In this paper, we study the evolution of governance structures in technological niches. At the case of publicly funded research projects and the resulting cooperation networks related to smart grid and systems in Denmark, we raise the questions which actors over time inherit a central position – associated with high influence on the development of research trajectories – in the network. We are particularly interested in what role incumbent actors, connected to the old regime of fossil-based energy production, play in shaping future technological trajectories. The protected space theoretically created by such public research funding offers firms an environment to experiment in joint learning activities on emerging technologies, shielded from the selection pressure on open markets, thereby facilitating socio-technological transitions. Generally, the engagement of large incumbent actors in the development of emerging technologies, particularly in joint research projects with entrepreneurial ventures, is positively perceived, as their resource endowment enables them to stem large projects and bring them all the way to the market.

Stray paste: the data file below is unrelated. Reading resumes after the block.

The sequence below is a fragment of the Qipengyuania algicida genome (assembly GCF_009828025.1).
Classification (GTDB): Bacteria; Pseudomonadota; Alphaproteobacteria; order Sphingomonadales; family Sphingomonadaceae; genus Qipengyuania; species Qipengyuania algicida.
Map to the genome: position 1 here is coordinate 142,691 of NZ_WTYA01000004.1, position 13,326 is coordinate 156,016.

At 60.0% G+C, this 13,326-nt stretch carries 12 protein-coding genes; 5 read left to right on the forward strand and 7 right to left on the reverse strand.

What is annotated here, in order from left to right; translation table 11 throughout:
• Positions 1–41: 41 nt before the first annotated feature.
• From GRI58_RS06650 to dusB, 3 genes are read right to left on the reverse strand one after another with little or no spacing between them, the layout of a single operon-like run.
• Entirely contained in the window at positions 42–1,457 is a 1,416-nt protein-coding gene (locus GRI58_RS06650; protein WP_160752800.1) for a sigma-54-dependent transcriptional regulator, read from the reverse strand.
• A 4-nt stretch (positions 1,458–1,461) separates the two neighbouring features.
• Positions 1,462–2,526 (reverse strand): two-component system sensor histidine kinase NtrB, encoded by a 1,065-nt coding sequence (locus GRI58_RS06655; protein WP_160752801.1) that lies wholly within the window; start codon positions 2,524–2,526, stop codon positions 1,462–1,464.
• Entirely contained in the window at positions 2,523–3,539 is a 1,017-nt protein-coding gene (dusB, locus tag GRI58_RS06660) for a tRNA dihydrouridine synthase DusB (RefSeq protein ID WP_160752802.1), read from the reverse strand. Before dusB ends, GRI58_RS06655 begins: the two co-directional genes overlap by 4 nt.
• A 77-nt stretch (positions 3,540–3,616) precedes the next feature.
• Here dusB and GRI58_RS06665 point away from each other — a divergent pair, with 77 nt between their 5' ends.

|Title of host publication||Foundations of Economic Change : A Schumpeterian View on Behaviour, Interaction and Aggregate Outcomes|
|Editors||Andreas Pyka, Uwe Cantner|
|Number of pages||33|
|Place of Publication||Cham|
|Publication status||Published - 2017|
|Series||Economic Complexity and Evolution|